Times are tough for a lot of people, entrepreneurs included. COVID-19 and the safety requirements associated with minimizing its spread have wreaked continuing havoc on businesses of all shapes and sizes. Despite government stimulus programs, well over 11 million Americans remain unemployed.
While a great many American businesses have struggled during these times and while some have been forced to close their doors for good, others have successfully navigated these chaotic times, pivoting their product and service offerings to adapt and thrive. While many businesses, especially early on in the year, took a defensive posture to preserve their resources, some took a dramatically different approach, finding ways to quickly adapt to meet the challenges of the pandemic head-on.
These are the stories that inspire me. The ones that energize me and steel my resolve that American ingenuity is alive and well. These are the stories that I feel compelled to share with others.
Less than a year ago, former United States Marine Chris Rawlings, was growing a small business in Virginia helping his customers evaluate and optimize their lighting and HVAC systems to save money and to create less of an environmental burden. His company, Veteran LED, was expanding into more commercial clients and even began supporting clients in the government sector. They were doing good work and enjoying the success of a rapidly growing business. Enter COVID.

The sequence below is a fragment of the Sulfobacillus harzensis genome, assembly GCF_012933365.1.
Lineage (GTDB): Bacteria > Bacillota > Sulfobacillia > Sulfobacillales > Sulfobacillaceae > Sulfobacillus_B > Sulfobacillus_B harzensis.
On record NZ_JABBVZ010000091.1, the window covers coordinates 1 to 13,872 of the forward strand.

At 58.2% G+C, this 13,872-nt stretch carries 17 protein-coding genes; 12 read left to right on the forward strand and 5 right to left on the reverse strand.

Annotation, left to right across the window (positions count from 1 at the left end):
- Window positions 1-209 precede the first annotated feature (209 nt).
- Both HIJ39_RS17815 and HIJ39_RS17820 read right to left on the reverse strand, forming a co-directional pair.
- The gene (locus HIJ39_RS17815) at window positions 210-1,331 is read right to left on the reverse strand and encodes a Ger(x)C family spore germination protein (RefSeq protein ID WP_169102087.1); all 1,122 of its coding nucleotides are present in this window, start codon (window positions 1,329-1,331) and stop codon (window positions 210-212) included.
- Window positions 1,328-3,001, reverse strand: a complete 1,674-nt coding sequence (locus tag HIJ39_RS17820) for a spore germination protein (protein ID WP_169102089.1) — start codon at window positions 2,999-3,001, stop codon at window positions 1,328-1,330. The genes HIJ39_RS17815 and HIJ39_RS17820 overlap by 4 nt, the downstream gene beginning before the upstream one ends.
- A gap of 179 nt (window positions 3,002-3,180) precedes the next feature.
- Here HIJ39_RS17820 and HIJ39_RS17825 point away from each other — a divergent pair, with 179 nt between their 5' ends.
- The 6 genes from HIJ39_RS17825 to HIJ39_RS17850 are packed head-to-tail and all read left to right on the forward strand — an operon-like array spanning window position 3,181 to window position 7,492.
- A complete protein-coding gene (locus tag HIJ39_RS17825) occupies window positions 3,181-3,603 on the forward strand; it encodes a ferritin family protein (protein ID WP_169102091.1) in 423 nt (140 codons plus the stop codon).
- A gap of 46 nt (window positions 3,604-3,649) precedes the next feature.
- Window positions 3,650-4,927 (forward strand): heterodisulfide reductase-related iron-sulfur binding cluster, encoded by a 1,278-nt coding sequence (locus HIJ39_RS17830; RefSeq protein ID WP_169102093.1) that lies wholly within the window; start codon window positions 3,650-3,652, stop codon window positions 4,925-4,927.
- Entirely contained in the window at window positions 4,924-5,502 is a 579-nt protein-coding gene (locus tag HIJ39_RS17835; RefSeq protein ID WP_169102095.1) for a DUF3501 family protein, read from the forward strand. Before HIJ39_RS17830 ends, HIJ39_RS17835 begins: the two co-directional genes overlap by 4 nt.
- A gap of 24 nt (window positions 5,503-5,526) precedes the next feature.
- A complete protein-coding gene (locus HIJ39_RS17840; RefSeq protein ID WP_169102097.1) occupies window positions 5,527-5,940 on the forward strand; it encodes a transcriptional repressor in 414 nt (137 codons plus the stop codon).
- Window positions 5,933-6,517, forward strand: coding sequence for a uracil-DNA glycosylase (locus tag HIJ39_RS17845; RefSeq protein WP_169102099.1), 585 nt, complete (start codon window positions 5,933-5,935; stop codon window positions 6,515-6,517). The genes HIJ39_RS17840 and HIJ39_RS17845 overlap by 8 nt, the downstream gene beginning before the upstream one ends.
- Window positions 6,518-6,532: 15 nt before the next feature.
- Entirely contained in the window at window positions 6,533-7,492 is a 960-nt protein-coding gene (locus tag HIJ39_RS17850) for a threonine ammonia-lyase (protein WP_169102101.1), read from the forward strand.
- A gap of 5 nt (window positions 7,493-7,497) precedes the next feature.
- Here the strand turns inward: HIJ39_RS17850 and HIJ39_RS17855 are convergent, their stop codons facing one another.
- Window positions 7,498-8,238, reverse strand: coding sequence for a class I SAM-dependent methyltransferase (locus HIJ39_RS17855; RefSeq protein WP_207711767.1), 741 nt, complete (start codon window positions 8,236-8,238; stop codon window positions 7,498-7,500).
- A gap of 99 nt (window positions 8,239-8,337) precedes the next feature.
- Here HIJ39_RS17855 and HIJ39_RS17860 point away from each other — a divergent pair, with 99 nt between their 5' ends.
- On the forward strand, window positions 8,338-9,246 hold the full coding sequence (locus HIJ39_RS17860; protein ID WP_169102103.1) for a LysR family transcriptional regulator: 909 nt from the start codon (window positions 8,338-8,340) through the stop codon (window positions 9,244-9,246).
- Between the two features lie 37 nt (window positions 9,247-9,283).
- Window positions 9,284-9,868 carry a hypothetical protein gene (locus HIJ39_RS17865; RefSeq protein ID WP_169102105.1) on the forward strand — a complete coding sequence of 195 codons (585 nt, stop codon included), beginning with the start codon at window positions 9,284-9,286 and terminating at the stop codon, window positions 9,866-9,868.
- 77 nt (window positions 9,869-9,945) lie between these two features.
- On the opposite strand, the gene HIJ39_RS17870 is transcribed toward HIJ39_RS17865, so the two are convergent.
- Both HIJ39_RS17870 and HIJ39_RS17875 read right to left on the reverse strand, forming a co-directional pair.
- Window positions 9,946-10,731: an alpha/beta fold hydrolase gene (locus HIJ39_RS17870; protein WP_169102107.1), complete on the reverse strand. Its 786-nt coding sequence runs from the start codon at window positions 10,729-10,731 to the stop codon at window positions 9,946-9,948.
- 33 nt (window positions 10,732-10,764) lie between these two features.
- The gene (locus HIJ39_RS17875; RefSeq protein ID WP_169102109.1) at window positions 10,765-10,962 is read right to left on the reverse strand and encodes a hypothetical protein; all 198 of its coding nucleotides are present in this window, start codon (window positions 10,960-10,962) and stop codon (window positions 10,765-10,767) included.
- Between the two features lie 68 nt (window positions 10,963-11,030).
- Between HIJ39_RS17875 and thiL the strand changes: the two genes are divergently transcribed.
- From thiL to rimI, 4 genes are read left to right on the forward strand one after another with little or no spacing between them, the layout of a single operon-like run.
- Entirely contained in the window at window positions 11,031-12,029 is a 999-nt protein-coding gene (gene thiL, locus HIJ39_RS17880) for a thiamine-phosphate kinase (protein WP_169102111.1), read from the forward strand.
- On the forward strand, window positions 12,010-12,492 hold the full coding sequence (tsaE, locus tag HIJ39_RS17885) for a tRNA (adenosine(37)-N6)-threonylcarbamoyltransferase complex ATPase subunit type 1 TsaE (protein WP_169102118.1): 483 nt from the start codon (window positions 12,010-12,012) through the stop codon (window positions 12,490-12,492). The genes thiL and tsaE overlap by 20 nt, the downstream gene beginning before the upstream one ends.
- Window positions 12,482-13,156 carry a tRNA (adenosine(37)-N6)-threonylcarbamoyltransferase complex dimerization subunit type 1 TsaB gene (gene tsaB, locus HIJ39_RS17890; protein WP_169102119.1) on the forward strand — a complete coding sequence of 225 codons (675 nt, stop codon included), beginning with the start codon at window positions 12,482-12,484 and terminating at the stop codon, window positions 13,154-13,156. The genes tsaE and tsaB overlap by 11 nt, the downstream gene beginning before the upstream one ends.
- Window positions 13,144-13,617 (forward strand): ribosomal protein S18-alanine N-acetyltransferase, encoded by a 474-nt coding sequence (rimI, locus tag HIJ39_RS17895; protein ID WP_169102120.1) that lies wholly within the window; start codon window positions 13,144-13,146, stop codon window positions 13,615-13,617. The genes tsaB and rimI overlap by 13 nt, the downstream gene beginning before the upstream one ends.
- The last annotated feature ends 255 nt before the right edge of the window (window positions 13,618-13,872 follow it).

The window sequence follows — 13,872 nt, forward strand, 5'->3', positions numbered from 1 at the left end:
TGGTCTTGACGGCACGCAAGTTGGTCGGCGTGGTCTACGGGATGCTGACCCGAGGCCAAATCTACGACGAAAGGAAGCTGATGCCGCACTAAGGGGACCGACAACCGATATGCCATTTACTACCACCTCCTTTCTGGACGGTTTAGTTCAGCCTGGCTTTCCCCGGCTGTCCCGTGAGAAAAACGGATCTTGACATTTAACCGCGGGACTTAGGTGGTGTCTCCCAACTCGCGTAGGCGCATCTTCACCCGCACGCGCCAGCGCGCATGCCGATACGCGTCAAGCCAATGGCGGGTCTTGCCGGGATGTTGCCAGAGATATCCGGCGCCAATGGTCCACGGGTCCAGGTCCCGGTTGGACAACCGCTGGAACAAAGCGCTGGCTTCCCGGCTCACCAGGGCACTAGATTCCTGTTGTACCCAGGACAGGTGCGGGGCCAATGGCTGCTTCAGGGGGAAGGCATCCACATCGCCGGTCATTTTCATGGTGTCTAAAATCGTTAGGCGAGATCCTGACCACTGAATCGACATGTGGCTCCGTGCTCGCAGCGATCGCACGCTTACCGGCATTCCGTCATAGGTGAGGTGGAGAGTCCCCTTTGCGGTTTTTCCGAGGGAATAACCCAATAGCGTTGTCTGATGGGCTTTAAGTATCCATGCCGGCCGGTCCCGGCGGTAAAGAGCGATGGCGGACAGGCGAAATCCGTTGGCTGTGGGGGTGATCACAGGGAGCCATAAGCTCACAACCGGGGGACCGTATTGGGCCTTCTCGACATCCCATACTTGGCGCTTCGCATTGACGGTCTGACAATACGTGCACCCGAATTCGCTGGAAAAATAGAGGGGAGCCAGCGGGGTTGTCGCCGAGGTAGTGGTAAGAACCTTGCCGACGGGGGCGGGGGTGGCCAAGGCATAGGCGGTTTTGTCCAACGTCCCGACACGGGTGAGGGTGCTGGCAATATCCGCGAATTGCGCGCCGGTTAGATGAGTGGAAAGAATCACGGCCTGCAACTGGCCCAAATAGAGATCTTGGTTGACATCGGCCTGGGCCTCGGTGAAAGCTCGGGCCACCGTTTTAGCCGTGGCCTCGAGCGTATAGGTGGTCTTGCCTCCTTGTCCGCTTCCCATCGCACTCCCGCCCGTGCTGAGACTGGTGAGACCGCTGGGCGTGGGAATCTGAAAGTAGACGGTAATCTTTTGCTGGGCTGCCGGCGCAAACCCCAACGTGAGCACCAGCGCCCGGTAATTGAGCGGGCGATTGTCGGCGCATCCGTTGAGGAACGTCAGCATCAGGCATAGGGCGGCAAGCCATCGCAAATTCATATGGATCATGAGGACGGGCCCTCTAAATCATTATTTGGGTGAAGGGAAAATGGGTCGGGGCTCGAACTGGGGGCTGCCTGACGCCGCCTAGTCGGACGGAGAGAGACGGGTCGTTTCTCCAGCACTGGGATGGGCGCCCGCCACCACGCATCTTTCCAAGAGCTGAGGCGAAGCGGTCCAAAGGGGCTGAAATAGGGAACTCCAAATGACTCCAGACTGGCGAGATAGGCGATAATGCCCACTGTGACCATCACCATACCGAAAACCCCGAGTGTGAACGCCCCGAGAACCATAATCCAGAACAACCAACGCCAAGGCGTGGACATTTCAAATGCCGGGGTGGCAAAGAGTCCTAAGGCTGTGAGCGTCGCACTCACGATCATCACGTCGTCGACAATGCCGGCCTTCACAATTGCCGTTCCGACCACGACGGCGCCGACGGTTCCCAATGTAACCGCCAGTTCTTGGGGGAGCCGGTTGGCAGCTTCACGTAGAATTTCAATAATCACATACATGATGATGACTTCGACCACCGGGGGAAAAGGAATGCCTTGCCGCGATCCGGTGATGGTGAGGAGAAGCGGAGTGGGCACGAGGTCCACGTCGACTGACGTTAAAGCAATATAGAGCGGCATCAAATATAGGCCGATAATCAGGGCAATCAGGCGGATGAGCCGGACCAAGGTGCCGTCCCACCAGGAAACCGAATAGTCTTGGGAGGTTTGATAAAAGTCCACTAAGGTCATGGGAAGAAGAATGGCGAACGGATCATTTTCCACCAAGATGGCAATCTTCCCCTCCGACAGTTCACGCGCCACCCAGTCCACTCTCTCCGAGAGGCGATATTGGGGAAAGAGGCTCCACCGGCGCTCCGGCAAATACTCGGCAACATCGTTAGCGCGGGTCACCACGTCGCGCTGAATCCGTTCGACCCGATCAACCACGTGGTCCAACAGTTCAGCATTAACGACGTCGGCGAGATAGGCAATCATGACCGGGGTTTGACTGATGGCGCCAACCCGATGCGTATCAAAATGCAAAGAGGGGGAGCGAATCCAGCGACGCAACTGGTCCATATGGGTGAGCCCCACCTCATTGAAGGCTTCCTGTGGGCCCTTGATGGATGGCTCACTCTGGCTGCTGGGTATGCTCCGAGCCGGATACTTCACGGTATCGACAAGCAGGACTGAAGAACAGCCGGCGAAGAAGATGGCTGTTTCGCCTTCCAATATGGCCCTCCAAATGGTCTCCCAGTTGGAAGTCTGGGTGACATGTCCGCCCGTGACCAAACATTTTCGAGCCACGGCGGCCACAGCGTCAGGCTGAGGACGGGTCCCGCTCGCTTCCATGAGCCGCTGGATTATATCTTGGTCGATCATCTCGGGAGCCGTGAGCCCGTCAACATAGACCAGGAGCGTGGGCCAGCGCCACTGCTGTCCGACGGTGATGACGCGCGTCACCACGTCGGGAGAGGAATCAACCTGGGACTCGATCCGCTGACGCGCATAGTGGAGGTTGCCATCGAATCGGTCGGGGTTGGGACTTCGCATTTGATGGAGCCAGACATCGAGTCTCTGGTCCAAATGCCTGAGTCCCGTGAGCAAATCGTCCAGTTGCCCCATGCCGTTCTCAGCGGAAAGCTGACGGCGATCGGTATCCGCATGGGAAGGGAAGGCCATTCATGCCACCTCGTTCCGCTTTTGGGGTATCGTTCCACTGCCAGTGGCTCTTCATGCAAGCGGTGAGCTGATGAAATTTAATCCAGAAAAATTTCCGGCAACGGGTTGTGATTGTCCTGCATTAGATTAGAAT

To Freeze or to Act?
“During the first few weeks [of the pandemic] we moved into ‘double time’ to be the best of things while working remotely,” Rawlings shares. While many of Veteran LED’s clients and competitors “froze” in the face of the pandemic, Rawlings and his team focused on taking action. Quickly, Rawlings came to the realization that simply out-working his competition might not be the solution he would need to thrive in this new environment and he and his team dove deep into a new approach- understanding the research behind germicidal UVC lighting and HVAC systems. What they found inspired an opportunity to pivot their business to meet the new needs of their clients.
Betting on the science, the Veteran LED team quickly dove into the latest germicidal research and technology and tested ways to integrate it into their existing practices. This enhanced product and service offering received overwhelmingly positive feedback from clients as they were struggling to find ways to keep their employees and customers safe as they worked to reopen their doors.